By evening, it was dry again, so I ventured to my final stop – the Muslim Quarter.
You cannot – I repeat, cannot – go to Xi’An without going to the Muslim Quarter. The food alone is worth any jostling and elbow-throwing you have to do to work through the intense crowds.
I started with a bowl of niurou biang biang mien – lamb big noodles. The noodles are thick, flat, and long – sometimes up to a meter long! They are handmade and put into a clear broth with some spice, meat (lamb or beef), cilantro, tomatoes, and maybe potato. Again, it was a local place, and the people thought I was plain strange eating in there. But, since it was packed, I figured it was a good a place as any to try out the other famous Xianese dish.
While I was full, I had to make room for lamb skewers with Xinjiang spices, spicy potato cubes, spiced hot pear drink, and the hard candies. The lamb skewers emit the most mouth-watering and delicious scent you can imagine. Huge chunks of lamb are shoved onto wooden skewers and grilled to juicy perfection over a large fire. The grillmasters are constantly drinking water and sweating it out just as quickly.
The potatoes are tiny little toes of potato and cooked in a massive vat of broth, red chillies, and spices. The vendor drains them with a scoop and puts them into a paper bowl for you to enjoy with toothpicks. I opted for a little cooling peppery mayo sauce over the top.
Hard candies – oh my. Men pull the gigantic sticky candy like toffee and knead it into submission. Then, they put it on a barrel and pound it down with wooden hammers like something out of a cartoon. Back and forth they hammer the candy until it has flattened out. Then, it’s cut into small squares and sold for 10 or 15 kuai a small package. The candy features white or black sesame seeds, peanuts, sunflower seeds, or other nut. They range in color and texture depending on the flavor. All of them are absolutely fabulous. You can’t go wrong bringing back some of the packages for gifts, either. Everyone will love them – unless you’re allergic, of course.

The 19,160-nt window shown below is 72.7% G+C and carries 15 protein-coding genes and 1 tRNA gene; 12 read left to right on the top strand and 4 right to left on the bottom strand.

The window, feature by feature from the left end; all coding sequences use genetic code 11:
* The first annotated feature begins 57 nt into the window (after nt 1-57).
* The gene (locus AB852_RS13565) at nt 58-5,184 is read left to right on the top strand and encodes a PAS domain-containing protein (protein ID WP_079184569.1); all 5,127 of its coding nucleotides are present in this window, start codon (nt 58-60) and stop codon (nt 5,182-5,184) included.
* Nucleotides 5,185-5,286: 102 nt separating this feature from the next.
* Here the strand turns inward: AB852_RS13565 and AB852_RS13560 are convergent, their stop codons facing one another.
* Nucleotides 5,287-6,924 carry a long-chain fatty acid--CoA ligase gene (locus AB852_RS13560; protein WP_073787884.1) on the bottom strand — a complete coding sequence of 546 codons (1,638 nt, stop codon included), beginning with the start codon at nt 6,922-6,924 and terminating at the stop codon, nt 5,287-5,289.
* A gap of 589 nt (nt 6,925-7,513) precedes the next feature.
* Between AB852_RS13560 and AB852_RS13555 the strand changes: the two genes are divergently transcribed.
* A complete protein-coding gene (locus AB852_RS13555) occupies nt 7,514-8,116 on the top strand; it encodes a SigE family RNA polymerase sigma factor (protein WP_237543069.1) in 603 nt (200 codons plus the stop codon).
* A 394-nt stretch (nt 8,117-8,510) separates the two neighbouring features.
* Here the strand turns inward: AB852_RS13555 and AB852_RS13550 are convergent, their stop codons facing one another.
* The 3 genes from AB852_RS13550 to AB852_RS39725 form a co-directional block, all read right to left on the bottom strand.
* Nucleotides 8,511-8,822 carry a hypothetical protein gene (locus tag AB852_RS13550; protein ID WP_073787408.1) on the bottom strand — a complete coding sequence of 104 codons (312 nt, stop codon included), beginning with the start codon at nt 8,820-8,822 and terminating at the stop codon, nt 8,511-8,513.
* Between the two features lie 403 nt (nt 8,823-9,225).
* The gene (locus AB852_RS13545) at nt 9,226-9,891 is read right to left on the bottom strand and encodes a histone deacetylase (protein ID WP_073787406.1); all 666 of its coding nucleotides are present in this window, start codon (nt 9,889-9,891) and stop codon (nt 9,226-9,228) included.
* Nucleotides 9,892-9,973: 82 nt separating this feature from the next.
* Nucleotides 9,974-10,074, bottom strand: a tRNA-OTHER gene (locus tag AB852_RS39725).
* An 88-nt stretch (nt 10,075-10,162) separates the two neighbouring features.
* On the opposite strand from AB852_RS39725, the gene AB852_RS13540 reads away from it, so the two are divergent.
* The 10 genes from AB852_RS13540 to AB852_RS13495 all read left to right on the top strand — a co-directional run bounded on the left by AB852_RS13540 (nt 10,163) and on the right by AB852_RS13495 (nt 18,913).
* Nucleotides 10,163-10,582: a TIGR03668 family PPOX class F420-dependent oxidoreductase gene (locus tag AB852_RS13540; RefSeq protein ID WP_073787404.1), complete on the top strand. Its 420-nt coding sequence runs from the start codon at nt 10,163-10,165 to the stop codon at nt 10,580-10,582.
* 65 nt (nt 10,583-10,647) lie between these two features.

The corn cake on a stick – not to be missed. A good starter. I did not try the UGOs (unidentifiable gelatinous objects) bobbing merrily in some kind of hot water/sauce. I make it a point not to try gelatinous objects. I had a gelatinous substances once, the kind you buy in bulk at Carrefour in the little containers, and it promised to be kiwi-flavored. I tried to dump it out of the container so I could try it, but it would only be removed from the plastic container by inhaling it into your mouth. I did. I was not expecting that texture. So not expecting it. I danced around the kitchen for a bit, then spotted the sink. The gelatinous thing was no more.
On to happier foods – oh, the spiced pear drink. A massive container holds hot pear tea, with fresh cut pears, star anise, cinnamon bark, and cracked nutmeg floating and bubbling in it. The vendor pours out a generous serving into a cup and wraps a thick bit of newspaper around it to keep from burning your hand. I’m so full by now I feel like I’m going to burst, but the tea is fantastic. The spices are perfect for fall, and the pear adds a nice sweetness to the drink.
Of course, since this is the beginning of the Silk Road (sorry, Suzhou), there are dried nuts and fruits galore. You have to buy a few bags of the dried fruit – especially the dates – to take with you. They lasted for ages and were the best I’d ever tried. Yums.
I bought a few local handicrafts to bring back and decided it was time to waddle back to my hostel, stuffed beyond belief but indescribably happy at having discovered this delicious part of Xi’An.